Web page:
Figure 4: Amylase deletion and autophagy. (a) Wild-type and Amy2-deficient clones were incubated in 100 nM rapamycin for 3 hr. Western blotting results. LC3-II is an autophagy marker. (b) Wild-type and Amy2-deficient AR42J cells were assayed by immunofluorescence and observed by confocal microscopy. Green is LC3; blue is Hoechst stain (c) Wild-type and AMY2-deficient clones were incubated in 100 nM cerulein for 3 h. Western blotting results.

Finally, we evaluated whether attenuation of autophagy by Amy2 deficiency affects cell function. Cell viability was measured using alamarBlue (Supp. Figures 3A, and 3B). Cell viability, following rapamycin and cerulean exposure, was lower with respect to amylase deficiency than that in wild-type cells. Based on these findings, amylase deficiency attenuates cerulein-induced autophagy and decreases cell viability.

4. Conclusions

In this study, we found that autophagy deletion in a pancreatic cancer cell line increased the duct phenotype in pancreatic cancer cells and decreased the acinar phenotype in acinar cells; morphological changes in the mitochondria were also observed. This is consistent with previous studies of autophagy deletion using a GEMM. To further elucidate the influence of autophagy deletion on pancreatic cancer cells in vivo, xenograft experiments and assessments of mitochondrial metabolism need to be performed. Cell line knockdown experiments showed that autophagy-inhibiting agents are useful for pancreatic cancer treatment, and clinical trials are being conducted. However, in studies using GEMM knockouts, autophagy-inhibiting agents increased the rate of tumor-related death. Our results using cell line autophagy knockouts support the efficacy of therapeutic drugs targeting pancreatic cancer mitophagy.

A limitation of this study is that because the CRISPR/Cas9 system was used, off-target effects may have occurred. Although we created 4 clones of amylase-deficient cells, only a single ATG12-deficient cell clone could be produced. At least 2 clones are desirable for confirmation purposes. Additionally, expression of CK19 was not observed in Atg12-deficient AR42J cells. This was because of a decrease in the acinar phenotype marker, but we could not confirm that a shift to the duct phenotype had occurred.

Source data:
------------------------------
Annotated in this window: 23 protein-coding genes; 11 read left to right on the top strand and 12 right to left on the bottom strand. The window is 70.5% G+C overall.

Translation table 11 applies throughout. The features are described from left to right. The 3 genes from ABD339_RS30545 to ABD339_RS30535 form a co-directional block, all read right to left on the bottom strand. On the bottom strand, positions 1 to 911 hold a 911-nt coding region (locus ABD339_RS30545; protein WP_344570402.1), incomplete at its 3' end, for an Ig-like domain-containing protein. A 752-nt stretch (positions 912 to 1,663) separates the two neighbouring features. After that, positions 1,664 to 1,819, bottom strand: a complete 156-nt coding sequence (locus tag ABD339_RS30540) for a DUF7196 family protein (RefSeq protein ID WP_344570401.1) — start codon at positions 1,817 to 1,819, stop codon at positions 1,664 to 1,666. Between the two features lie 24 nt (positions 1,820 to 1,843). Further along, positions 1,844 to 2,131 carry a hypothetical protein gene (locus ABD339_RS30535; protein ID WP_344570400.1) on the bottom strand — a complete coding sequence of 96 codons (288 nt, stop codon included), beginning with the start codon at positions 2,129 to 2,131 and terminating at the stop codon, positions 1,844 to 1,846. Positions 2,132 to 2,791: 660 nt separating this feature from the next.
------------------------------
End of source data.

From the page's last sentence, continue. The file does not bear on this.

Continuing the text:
We showed that amylase is necessary for the induction of autophagy by pancreatitis in acinar cells. Autophagy of organelles such as the mitochondria and the endoplasmic reticulum occurs in a selective manner, known as organellophagy. In the most well-known organellophagy, mitophagy, the mitochondrial protein PINK is important for selectivity [32]. In pancreatitis, selective autophagy occurs in pancreatic enzyme vesicles [31]. However, the specific proteins among those present in the enzyme vesicles, involved in pancreatitis-induced autophagy are not clearly known. As amylase is the most abundant protein in pancreatic enzyme vesicles, our results suggest the possibility that amylase selectively contributes to the pancreatitis-induced autophagy of pancreatic enzyme vesicles.

Amylase expression is eliminated during pancreatic cancer development. We found that autophagy in acinar cells is controlled by amylase, suggesting that loss of amylase expression contributes to pancreatic cancer development through autophagy.

Abbreviations

CRISPR:Clustered regularly interspaced short palindromic repeats
Cas9:CRISPR-associated protein 9
LC3:Microtubule-associated protein-1 light chain 3
LAMP:Lysosome-associated membrane protein.

Conflicts of Interest

There are no conflicts of interest.

Acknowledgments

The authors appreciate the technical assistance from the Research Support Center, Research Center for Human Disease Modeling, Kyushu University Graduate School of Medical Sciences. This work was supported by JSPS KAKENHI Grant no. JP16K15432.

Supplementary Materials

Supplementary 1. Supplementary Figure : (A) Western blotting of normal state wild-type and ATG12-/- MIA PaCa-2 cell lysate. ATG12 formed a complex with ATG5. (B) Result of immunostaining. Green is LC3; blue is Hoechst.

Supplementary 2. Supplementary Figure : (A) Western blotting of lysate from wild-type and Atg12-/- AR42J. LC3-II is a marker of autophagy. (B) Results of immunostaining. Green is LC3; blue is Hoechst. (C) Results of cell viability measurement.

Supplementary 3. Supplementary Figure : (A, B) Results of cell viability measurement. (C) Table displaying the results of immunostaining. The total counted cells, total LC3 puncta counted, and % of cells with positive LC3 puncta are displayed.